HONG KONG (BLOOMBERG) - An extremely rare, 11th-century Chinese scroll could set an auction price record for an Asian artwork, when it goes on the block at Christie's November Hong Kong sale.
Estimated in excess of HK$400 million (S$70 million), the work is only one of two known scrolls produced by Song dynasty artist Su Shi, and the first to ever appear at auction, Christie's said.
The other resides in the National Palace Museum in Taiwan.
"This is simply the best Chinese painting you could possibly get," said Jonathan Stone, co-chairman of Christie's Asian Art department, who likened the piece's significance and rarity to that of " Salvator Mundi" by Leonardo Da Vinci. "In the purely market sense, there is comparability."
Su Shi, a household name in China, was an 11th-century scholar, statesman, poet, writer, calligrapher and artist, whose painting style has influenced virtually every Chinese painter ever since, according to Kim Yu, Christie's international senior specialist of Chinese paintings.
He began an "aesthetic revolution" that departed from the highly detailed and meticulous academic Song dynasty works, which required months to complete.
Su Shi's "Wood and Rock" is a simple and spontaneous work created for the artist's personal pleasure and painted in one sitting, Yu said.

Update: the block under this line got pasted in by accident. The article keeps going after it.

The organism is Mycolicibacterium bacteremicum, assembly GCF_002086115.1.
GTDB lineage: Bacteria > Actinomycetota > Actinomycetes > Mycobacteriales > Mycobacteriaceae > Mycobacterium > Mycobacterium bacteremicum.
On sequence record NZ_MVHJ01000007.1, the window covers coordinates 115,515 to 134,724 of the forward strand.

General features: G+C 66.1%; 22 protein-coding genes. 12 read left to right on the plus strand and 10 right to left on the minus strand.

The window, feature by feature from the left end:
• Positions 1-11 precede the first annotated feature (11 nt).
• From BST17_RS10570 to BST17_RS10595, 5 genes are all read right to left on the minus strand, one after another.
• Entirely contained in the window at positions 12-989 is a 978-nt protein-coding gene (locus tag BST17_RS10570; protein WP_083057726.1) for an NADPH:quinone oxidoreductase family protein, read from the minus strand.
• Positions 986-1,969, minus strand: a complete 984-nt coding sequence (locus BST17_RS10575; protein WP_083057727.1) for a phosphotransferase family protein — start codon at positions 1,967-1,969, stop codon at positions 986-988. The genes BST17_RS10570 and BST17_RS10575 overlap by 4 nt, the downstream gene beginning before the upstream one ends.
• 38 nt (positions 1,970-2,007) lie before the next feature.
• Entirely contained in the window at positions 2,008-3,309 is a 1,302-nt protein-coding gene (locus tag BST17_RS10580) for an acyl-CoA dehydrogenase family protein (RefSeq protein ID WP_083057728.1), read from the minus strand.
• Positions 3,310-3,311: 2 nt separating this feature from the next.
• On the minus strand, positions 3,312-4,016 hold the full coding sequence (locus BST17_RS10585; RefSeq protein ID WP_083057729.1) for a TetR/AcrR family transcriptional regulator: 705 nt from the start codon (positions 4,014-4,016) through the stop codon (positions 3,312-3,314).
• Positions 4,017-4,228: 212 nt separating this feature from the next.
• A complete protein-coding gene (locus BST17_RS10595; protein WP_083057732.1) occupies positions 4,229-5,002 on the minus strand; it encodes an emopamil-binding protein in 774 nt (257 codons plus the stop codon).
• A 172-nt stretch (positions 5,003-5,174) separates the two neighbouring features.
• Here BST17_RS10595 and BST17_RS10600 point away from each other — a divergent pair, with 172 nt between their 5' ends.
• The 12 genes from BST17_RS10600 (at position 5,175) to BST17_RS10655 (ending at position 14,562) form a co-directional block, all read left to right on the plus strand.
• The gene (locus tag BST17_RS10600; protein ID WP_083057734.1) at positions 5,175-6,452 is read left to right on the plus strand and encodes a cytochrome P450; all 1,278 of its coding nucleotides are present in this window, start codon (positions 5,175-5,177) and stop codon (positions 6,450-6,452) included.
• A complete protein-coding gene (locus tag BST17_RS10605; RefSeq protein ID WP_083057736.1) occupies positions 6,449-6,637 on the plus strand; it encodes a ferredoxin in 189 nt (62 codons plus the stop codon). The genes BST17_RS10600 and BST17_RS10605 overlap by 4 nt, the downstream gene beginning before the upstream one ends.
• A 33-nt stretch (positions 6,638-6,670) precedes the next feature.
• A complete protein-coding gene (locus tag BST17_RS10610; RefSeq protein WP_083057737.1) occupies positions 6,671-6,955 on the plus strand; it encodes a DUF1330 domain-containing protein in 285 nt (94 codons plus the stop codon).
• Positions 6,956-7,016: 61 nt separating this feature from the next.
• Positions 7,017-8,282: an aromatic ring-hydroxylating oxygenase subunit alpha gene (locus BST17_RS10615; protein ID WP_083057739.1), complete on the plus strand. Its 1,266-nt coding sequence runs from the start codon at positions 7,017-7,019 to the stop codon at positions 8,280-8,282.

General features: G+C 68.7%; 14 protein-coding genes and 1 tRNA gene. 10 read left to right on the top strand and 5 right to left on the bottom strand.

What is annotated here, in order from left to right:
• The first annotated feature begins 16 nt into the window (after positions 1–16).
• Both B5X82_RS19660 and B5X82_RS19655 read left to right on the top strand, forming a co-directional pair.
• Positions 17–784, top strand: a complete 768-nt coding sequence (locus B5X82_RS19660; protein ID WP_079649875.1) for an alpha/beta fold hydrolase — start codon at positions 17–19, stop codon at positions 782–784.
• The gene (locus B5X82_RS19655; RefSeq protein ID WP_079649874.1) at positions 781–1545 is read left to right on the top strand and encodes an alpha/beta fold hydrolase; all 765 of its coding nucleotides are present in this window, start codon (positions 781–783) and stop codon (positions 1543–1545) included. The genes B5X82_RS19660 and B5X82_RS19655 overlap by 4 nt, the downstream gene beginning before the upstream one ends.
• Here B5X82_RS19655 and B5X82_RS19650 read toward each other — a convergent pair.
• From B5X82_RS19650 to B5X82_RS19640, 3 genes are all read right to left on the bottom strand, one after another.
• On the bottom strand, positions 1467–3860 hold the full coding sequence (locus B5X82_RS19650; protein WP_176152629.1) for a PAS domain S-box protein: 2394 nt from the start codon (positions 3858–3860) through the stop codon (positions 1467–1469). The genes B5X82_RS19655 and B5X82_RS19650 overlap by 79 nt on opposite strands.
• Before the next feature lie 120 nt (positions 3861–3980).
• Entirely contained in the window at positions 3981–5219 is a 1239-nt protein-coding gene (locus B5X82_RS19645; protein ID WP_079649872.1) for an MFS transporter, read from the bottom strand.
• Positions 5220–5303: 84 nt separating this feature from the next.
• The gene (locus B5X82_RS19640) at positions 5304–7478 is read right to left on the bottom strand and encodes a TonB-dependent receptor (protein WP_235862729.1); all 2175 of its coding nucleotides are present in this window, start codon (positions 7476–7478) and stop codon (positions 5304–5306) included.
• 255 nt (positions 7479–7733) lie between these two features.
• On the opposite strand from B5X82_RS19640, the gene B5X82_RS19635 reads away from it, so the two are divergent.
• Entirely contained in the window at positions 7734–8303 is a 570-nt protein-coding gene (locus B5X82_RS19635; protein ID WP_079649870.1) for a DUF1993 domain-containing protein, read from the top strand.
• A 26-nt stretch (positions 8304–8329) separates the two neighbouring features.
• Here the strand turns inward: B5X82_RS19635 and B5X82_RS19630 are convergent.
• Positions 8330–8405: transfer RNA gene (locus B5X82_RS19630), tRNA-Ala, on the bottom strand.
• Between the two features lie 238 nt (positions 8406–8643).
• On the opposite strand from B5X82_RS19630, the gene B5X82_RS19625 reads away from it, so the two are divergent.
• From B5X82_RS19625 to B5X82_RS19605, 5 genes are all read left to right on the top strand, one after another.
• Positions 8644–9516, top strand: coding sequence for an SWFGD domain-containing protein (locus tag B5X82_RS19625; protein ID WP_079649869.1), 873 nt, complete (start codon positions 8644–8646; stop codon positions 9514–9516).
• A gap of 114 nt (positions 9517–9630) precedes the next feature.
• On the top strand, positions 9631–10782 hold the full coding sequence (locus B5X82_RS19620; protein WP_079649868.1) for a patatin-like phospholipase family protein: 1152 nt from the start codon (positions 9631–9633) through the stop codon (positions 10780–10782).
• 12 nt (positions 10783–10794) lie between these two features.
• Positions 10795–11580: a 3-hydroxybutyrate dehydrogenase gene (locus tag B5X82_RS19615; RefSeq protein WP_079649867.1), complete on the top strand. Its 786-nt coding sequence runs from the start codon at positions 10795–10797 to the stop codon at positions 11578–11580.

Measuring nearly 11 inches high, and almost 20 inches wide, the original ink-on-paper work depicts a gnarled, leafless tree and a rock behind from which a few young bamboo shoots emerge.
Between the 11th and 16th century, four "colophons," or commentaries by famous calligraphers were added to the scroll, which now is more than six feet long. The scroll also contains 41 collector's seals which provide an unimpeachable record of its ownership provenance.
Like Da Vinci, Su Shi was a "renaissance man", though long before the Western concept came into existence several centuries later, Stone said.
"I like to think of Leonardo as a Western Su Shi, rather than Su Shi as a Chinese Leonardo. We shouldn't look at things through an Atlantic lens," he said.
The present owner is a Japanese family that acquired it from a Chinese dealer in 1937. They contacted Christie's about selling it after the success of a US$263 million sale of Chinese artworks from the Fujita Museum it held in New York in March 2017.
The record for an Asian work of art at auction was set in 2010 in Beijing for a handscroll sold at Poly International Auction for US$64 million, including buyers premium added to the hammer price.
The Christie's HK$400 million estimate does not include the premium.